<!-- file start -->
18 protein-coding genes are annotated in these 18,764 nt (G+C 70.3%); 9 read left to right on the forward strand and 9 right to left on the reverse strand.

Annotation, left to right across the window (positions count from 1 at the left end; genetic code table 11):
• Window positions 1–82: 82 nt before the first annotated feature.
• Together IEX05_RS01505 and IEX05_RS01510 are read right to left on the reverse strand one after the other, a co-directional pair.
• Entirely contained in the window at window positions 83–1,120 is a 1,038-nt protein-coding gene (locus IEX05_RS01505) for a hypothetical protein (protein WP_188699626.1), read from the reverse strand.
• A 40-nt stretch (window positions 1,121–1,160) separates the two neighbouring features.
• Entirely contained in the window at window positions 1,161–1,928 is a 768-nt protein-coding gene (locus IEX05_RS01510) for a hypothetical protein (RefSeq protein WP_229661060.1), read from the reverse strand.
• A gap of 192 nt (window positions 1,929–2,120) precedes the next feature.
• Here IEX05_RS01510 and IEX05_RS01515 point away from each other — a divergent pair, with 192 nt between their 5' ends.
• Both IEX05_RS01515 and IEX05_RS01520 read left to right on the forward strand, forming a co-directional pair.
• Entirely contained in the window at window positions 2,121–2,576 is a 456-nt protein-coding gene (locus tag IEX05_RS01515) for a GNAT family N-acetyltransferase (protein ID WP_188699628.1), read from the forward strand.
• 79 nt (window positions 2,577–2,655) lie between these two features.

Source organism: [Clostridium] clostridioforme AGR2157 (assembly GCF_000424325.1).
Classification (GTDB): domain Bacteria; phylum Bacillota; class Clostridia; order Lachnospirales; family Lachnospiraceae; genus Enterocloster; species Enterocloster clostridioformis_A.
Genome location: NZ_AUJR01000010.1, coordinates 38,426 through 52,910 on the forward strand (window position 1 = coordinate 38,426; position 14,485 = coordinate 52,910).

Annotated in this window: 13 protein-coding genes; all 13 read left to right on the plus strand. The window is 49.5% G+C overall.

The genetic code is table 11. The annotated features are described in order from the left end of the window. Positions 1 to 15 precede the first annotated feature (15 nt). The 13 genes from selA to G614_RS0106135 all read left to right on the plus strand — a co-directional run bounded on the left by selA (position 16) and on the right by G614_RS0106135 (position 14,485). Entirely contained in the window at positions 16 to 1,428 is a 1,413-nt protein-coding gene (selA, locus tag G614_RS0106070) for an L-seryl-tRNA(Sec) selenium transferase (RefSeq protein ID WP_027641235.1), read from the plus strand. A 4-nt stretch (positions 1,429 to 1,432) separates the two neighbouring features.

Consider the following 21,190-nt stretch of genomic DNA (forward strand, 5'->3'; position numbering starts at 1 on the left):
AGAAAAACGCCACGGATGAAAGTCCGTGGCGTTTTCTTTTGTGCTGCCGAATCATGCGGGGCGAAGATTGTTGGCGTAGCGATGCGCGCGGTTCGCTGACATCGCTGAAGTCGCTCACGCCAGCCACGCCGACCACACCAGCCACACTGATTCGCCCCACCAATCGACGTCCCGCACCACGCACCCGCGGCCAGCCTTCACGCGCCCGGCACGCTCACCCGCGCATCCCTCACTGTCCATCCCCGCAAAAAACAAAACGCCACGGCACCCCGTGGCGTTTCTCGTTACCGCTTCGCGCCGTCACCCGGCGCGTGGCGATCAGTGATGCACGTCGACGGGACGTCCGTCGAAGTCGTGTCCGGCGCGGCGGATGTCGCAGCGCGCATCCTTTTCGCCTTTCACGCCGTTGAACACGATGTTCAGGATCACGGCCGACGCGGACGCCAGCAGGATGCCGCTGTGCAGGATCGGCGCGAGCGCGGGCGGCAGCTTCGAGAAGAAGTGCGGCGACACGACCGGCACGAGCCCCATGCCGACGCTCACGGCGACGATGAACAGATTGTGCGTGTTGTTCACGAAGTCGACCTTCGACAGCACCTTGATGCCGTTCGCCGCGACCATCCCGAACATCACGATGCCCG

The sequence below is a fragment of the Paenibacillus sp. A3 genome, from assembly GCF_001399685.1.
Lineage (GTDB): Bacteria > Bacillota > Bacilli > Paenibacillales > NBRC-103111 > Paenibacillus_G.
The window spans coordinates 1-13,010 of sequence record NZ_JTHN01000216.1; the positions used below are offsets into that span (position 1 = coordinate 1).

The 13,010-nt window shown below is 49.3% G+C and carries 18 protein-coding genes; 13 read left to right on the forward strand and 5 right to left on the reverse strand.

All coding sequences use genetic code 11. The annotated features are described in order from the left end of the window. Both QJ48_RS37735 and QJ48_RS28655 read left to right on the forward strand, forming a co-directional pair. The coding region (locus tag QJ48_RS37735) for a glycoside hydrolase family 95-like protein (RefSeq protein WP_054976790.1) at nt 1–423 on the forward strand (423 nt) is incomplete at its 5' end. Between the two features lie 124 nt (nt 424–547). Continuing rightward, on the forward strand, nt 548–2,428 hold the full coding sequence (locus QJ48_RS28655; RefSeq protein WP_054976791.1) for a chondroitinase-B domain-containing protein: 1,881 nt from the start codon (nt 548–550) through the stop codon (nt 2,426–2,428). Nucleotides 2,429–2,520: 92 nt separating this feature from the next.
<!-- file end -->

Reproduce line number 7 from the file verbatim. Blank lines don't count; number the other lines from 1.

• Entirely contained in the window at window positions 1,161–1,928 is a 768-nt protein-coding gene (locus IEX05_RS01510) for a hypothetical protein (RefSeq protein WP_229661060.1), read from the reverse strand.